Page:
The New York-based band The Gypsy Nomads are aptly named—their music roams through various genres, from folk to Celtic to punk to French cabaret. Since forming the group in 2005, duo Samantha Stephenson and Scott Helland have built a following due to their numerous lively performances at music festivals. Their fourth album, Happy Madness, contains songs that illustrate why their fans have dubbed them "Frenchy and the Punk."
French-born Stephenson, percussionist and lead singer, possesses a blunt, almost sarcastic vocal style similar to Patty Donahue of the '80s band The Waitresses. This style serves her well on cuts such as "Yes! I'm French," with her singing humorous lyrics such as "Yes, I'm French, don't hold it against me!" She also adds a touch of Gwen Stefani on "Extra Extra," the acoustic guitar providing a strong rhythm and a violin lending a Middle Eastern flair to the track.
Helland hails from a punk background, having played bass with hardcore punk bands Deep Wound (which also included future members of Dinosaur Jr.) and Outpatients. He applies this experience to tracks such as "Dark Carnivale," its crunching guitars providing a dark, creepy atmosphere to surround Stephenson's voice. "Vitame Vas" suggests gypsy music as played by the Ramones, with Stephenson narrating the story of Hansel and Gretel. Folk pervades "It's OK," with Stephenson's exotic drumming taking center stage.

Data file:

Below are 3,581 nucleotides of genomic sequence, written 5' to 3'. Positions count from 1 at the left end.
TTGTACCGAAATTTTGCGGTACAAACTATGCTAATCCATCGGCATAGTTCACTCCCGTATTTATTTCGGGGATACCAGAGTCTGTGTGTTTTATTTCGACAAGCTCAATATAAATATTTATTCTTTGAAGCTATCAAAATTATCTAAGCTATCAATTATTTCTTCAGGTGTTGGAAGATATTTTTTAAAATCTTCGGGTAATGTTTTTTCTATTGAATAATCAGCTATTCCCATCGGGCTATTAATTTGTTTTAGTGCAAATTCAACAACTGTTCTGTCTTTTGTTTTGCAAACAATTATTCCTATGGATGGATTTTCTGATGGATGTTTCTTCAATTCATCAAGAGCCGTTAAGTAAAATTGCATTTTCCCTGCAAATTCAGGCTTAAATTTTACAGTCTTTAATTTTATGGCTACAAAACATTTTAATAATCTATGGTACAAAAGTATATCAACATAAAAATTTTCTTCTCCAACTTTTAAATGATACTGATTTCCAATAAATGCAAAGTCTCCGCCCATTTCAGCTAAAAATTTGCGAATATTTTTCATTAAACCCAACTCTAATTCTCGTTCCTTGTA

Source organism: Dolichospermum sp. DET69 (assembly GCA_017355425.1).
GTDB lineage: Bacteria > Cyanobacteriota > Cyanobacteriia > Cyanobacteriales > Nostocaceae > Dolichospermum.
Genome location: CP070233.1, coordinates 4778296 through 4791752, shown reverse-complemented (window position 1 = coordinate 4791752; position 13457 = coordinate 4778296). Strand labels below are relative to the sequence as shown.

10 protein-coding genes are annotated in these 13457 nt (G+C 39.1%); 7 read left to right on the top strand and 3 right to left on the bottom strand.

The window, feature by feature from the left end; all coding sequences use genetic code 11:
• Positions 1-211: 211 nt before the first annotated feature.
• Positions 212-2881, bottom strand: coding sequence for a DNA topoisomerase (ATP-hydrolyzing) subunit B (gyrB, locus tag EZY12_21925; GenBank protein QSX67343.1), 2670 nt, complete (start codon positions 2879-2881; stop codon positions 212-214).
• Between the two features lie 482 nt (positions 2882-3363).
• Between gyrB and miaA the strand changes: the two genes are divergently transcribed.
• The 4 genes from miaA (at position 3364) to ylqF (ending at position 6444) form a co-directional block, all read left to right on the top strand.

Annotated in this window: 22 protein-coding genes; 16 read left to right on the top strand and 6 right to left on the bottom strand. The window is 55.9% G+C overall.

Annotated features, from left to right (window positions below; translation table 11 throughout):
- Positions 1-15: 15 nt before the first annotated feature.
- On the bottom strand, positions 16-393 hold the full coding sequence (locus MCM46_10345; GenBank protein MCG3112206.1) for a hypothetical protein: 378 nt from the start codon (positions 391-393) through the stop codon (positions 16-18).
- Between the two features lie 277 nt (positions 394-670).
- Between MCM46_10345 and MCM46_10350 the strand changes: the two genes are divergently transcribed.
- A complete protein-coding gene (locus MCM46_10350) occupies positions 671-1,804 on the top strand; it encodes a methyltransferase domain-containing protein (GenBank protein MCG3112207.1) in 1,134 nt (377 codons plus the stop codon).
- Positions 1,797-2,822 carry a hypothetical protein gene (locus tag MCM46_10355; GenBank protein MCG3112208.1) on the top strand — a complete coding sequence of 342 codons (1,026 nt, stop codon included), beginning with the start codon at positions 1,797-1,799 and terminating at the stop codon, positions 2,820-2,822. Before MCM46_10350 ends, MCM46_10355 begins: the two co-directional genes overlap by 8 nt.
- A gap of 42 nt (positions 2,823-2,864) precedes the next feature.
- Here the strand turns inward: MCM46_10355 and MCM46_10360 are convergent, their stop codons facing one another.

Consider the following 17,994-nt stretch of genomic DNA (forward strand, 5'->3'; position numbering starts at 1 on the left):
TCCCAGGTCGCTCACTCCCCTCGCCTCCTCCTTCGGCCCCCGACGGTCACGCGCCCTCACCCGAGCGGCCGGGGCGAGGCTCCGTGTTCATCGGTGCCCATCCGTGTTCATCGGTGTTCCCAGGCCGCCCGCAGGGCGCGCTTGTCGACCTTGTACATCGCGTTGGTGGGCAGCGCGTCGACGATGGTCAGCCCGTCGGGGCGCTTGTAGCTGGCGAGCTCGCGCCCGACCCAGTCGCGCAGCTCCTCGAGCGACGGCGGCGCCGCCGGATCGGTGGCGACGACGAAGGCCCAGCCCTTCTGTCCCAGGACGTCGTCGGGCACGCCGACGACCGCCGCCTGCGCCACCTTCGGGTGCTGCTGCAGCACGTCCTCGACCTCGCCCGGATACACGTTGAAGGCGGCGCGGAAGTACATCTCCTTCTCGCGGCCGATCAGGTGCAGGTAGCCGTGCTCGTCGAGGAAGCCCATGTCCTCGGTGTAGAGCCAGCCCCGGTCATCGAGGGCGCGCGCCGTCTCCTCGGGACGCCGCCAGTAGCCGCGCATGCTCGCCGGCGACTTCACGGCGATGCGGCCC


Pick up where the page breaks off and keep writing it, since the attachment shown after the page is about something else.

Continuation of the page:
"Twisted cabaret" may best describes cuts such as "House of Cards," which Stephenson sings with a French accent. But the heavy beat suggests a rock edge, contrasting with the smooth vocals. The instrumental "Sombrero Cabaret" departs from this cabaret sound by including Spanish accents, with a beat that a flamenco dancer could easily move to. Even love songs take on a creepy air with "Marionette," a delicate ballad that invites the lover to "dress me up/pull my strings/just don't let me be."
In addition to the aforementioned influences, mystical elements pervade songs such as "Magician and the Dancer" and "Vaudeville Voodoo," the latter best capturing the duo's energy in playing their instruments, harmonizing, and constructing memorable choruses.
The Gypsy Nomads are known for their enthusiastic, theatrical performances, and Happy Madness only hints at what is probably interesting entertainment. The music defies easy categorization, as it rambles among numerous forms. The album's mystical elements may not appeal to every listener, and they wear a bit thin by the end. But one must give the Gypsy Nomads credit for attempting something different, fusing punk with old world music. Music fans wishing to escape the AutoTune-dominated scene may want to try Happy Madness for a very unusual experience and an audial trip around the globe.Powered by Sidelines